What’s your relaxation number?
Controlling your breathing gives you mindful power, more control of your mind and body – and more control over your life!
Breathing patterns that stimulate
When you inhale rapidly and deeply, you stimulate your sympathetic nervous system, which excites and energizes your mind and body in a healthy way. Anxious people usually breathe rapidly but shallowly into their chest. Rapidly breathing deeply into your abdomen, using strong, quick inhalations deep into your lungs, can help you feel stronger or more energized. It’s a natural stimulant that works faster than caffeine, has no bad side effects and can be extremely useful in the morning when you haven’t had enough sleep or midafternoon when you have an energy low. It’s also what people do right before lifting heavy weights.
Breathing patterns that relax
When you breathe with long, slow exhalations, you stimulate the parasympathetic part of the autonomic nervous system, which slows down your physiology, attenuates your stress-response and relaxes your mind and body. It’s what the late great free diver Natalia Molchanova did to reduce her need for oxygen so she could hold her breath long enough to free dive to over 100 meters.
For years, I’ve taught mindful leaders who want to be more confident, present and relaxed to practice breathing using exhalations that are twice as long as inhalations and to identify their relaxation number using this 1:2 ratio.
Find your relaxation number
Your relaxation number is a set of the two numbers associated for the length of your inhalation and exhalation to create an optimal relaxation response. Here’s how to identify your relaxation number. Notice how you feel in your mind and body after each set of exhalations as you identify your relaxation number:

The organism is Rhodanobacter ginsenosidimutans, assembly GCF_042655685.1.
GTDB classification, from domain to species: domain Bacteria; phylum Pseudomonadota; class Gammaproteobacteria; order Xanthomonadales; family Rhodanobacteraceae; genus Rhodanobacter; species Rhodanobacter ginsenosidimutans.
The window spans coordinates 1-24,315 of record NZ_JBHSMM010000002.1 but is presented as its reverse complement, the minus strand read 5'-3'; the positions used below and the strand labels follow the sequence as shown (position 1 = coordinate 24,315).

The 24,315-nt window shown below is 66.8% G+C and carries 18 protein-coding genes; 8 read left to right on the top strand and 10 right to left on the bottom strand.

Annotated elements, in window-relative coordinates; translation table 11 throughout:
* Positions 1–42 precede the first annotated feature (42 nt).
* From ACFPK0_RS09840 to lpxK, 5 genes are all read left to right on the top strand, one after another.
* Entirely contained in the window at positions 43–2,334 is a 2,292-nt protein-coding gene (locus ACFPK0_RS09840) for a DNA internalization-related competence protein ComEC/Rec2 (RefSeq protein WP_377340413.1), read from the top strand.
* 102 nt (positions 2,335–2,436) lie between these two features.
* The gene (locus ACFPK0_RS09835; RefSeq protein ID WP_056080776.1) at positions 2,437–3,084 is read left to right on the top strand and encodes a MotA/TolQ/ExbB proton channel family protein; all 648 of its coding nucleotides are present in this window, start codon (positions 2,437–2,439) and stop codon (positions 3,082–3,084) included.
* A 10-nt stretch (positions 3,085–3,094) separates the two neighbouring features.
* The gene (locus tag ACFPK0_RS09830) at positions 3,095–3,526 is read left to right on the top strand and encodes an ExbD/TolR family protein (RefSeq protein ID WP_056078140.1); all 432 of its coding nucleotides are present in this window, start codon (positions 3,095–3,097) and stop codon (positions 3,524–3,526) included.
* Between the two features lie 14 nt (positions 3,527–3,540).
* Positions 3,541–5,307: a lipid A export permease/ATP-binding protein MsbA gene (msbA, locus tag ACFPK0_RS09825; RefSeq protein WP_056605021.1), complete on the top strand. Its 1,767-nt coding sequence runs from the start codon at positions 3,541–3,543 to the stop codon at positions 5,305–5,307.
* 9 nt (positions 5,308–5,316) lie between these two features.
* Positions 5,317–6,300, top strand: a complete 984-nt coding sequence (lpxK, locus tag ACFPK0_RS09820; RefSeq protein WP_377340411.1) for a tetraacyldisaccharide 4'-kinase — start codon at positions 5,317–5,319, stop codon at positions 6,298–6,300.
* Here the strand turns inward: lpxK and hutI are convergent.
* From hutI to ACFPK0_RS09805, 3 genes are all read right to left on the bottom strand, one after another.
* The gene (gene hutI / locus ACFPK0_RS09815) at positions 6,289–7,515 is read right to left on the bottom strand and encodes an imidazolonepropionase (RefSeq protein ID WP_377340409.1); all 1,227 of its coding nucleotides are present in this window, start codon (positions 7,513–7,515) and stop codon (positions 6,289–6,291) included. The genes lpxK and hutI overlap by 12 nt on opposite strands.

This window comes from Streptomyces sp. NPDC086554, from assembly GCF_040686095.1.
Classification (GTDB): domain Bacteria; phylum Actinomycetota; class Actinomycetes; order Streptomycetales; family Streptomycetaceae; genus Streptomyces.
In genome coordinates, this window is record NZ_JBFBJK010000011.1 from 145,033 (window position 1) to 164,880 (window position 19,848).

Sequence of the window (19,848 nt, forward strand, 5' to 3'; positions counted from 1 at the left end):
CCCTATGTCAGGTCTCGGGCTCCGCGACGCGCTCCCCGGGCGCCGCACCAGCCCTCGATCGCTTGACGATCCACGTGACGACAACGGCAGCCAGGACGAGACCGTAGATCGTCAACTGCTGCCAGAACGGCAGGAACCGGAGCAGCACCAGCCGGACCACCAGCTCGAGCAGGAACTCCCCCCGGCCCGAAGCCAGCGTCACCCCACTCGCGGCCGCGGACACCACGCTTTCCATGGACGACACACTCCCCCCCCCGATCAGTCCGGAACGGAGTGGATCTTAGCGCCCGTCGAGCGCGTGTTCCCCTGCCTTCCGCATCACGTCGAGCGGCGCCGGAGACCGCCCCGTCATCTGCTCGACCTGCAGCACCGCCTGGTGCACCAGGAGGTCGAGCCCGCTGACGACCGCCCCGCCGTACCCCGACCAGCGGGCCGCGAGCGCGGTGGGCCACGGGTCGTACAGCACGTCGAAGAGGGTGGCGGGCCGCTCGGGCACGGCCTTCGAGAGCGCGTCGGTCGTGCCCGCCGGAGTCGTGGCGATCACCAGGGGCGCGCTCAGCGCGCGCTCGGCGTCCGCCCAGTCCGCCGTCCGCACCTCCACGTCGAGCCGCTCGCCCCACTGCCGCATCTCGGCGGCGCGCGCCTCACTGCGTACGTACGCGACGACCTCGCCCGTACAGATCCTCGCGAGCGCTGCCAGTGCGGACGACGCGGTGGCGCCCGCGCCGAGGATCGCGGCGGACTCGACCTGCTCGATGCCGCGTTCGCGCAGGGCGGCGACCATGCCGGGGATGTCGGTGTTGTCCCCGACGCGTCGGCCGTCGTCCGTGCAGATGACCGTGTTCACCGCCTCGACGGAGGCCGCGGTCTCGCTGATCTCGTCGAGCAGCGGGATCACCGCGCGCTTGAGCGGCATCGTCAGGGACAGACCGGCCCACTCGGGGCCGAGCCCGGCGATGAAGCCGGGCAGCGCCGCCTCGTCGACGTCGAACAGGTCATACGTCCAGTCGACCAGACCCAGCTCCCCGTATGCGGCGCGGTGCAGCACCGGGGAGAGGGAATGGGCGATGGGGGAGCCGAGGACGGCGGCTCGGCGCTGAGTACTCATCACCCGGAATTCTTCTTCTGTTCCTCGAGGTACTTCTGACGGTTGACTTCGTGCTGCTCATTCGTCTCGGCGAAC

- Sit or stand up straight.
- Keeping your abdomen relaxed and allowing it to expand as your breath enters your lower lungs, inhale for one count and exhale for two counts counting at your own rate.
- Inhale for two counts and exhale for four counts.
- Inhale for three counts and exhale for six counts.
- Inhale for four counts and exhale for eight counts.
- Continue experimenting with your breath using the 1:2 ratio of inhalation to exhalation until you find yourself straining on either your inhalation or exhalation. Your relaxation number is the ratio of the two numbers in the breaths before your breathing became strained. It could be a 2/4, 3/6 or a 4/8; these are fairly common in the folks I’ve coached.
Your relaxation number will depend on how quickly you count and your general health. The healthier you are, the less often and deeper you tend to breathe, thus the higher your relaxation number.
Two ways to use your relaxation number to de-stress.
Mindful breath meditation. You can use your relaxation number for mindful breath meditation.
- Sit up straight and focus all of your awareness on your breath.
- Using your relaxation number, count your inhalations and exhalations.
- As you relax, try increasing the length of both your inhalations and exhalations.
- Continue this practice for at least three minutes initially, and keep lengthening to 5, 10, and 20 minutes as you progress in your ability. Please be aware that your mind will wander, that’s normal. When it does, just gently bring it back to your breath.
At a recent Mindful Power retreat, a guest who used this mindful breath meditation right before bedtime said, “The relaxation number breath meditation allowed me to sleep through the whole night for the first time in months!”
- Centering breath. Another effective way to use your relaxation number breathing is to do one to three relaxation number breaths to center yourself just prior to important moments of engagement. Examples include meeting a new person who could be important to your life, or preparing to be your best in a meeting or phone call. Use your relaxation number breathing anytime you want to relax into the moment and be more present and effective.
You now know how to manually control your breathing to energize or relax your whole being. When are the best times in your life to put your breathing on manual control?